INTODUCTION: Excess visceral and liver fat are known risk factors for cardiometabolic disorders. Metabolomics might allow for easier quantification of these ectopic fat depots, instead of using invasive and costly tools such as MRI or approximations such as waist circumference. OBJECTIVE: We explored the potential use of plasma metabolites as biomarkers of visceral adipose tissue (VAT) and hepatic triglyceride content (HTGC). METHODS: We performed a cross-sectional analysis of a subset of the Netherlands Epidemiology of Obesity study. Plasma metabolite profiles were determined using the Biocrates AbsoluteIDQ p150 kit in 176 individuals with normal fasting plasma glucose. VAT was assessed with magnetic resonance imaging and HTGC with proton-MR spectroscopy. We used linear regression to investigate the associations of 190 metabolite variables with VAT and HTGC. RESULTS: After adjustment for age, sex, total body fat, currently used approximations of visceral and liver fat, and multiple testing, three metabolite ratios were associated with VAT. The strongest association was the lysophosphatidylcholines to total phosphatidylcholines (PCs) ratio [- 14.1 (95% CI - 21.7; - 6.6) cm2 VAT per SD of metabolite concentration]. Four individual metabolites were associated with HTGC, especially the diacyl PCs of which C32:1 was the strongest at a 1.31 (95% CI 1.14; 1.51) fold increased HTGC per SD of metabolite concentration. CONCLUSION: Metabolomics may be a useful tool to identify biomarkers of visceral fat and liver fat content that have added diagnostic value over current approximations. Replication studies are required to validate the diagnostic value of these metabolites.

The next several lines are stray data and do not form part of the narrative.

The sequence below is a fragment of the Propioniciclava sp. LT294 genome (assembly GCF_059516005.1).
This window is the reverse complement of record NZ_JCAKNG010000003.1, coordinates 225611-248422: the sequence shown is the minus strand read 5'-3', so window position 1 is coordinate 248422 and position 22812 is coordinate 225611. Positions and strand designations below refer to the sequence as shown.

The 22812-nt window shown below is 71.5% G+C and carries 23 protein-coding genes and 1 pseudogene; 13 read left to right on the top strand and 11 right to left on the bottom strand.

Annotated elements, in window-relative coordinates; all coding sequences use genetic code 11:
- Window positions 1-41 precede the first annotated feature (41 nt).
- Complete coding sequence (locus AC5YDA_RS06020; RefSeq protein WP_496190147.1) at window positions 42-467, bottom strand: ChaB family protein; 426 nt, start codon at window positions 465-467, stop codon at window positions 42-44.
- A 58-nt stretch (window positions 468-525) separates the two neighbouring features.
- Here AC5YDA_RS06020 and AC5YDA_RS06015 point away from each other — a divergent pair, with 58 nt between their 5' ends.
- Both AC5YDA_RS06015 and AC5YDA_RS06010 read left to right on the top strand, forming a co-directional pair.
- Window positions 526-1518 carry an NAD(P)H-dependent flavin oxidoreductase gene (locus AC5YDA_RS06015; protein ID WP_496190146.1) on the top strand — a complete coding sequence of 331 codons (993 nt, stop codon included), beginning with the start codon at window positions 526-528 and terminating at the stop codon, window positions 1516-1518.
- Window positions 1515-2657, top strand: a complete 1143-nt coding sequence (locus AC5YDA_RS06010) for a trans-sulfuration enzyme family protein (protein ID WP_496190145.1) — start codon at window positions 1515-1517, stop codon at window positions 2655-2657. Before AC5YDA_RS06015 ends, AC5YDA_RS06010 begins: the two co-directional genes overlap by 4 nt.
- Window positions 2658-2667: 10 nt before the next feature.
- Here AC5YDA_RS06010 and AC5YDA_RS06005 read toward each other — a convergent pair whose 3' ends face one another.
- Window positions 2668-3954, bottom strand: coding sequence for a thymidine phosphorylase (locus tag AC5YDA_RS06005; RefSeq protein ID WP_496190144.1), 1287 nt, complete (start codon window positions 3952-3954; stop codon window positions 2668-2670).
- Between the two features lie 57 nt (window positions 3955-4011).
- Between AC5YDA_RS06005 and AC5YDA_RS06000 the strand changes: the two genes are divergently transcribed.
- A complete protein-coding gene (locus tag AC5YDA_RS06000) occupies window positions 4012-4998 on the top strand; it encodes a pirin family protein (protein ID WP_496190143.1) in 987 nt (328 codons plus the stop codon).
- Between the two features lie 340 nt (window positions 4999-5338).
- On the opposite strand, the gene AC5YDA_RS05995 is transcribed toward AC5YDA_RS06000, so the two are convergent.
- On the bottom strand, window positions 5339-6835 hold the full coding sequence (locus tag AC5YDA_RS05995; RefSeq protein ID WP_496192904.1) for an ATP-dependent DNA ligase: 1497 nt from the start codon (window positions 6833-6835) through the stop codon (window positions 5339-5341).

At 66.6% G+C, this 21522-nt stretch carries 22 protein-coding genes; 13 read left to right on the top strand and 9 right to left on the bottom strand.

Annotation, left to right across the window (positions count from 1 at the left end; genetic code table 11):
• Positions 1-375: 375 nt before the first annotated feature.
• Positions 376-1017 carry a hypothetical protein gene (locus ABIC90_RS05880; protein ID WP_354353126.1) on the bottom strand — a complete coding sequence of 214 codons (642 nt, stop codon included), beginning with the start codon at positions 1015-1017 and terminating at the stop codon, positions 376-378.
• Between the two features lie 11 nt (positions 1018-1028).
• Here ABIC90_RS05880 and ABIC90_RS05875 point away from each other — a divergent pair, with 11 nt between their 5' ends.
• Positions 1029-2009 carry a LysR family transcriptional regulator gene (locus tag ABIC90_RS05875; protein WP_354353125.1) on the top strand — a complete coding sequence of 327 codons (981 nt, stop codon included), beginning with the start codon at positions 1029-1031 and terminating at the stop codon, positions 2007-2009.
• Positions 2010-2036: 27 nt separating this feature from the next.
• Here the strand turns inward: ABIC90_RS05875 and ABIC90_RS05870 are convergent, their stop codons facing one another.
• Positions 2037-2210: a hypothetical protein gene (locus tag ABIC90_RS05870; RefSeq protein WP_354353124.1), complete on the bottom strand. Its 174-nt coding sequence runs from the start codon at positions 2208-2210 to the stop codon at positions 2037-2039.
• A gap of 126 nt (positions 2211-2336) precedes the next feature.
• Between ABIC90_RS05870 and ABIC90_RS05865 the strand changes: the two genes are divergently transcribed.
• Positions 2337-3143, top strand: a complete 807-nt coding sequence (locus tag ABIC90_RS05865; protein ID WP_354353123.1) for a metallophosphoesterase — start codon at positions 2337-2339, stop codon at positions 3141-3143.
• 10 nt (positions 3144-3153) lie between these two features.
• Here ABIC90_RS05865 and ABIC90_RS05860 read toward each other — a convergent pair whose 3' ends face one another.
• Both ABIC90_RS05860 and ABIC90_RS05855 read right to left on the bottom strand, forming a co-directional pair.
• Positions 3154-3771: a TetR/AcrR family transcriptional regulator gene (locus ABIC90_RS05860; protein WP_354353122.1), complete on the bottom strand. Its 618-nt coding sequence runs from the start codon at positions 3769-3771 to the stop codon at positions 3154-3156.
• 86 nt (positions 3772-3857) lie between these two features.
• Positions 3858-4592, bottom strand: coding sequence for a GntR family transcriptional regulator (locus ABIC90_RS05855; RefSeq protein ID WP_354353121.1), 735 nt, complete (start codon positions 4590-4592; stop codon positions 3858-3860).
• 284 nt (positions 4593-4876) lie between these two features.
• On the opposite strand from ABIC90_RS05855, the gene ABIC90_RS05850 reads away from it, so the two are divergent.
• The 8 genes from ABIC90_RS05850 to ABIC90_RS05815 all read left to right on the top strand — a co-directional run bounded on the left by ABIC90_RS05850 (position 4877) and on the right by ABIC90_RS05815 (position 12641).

|Journal||Metabolomics : Official journal of the Metabolomic Society|
|Publication status||Published - 1 Oct 2019|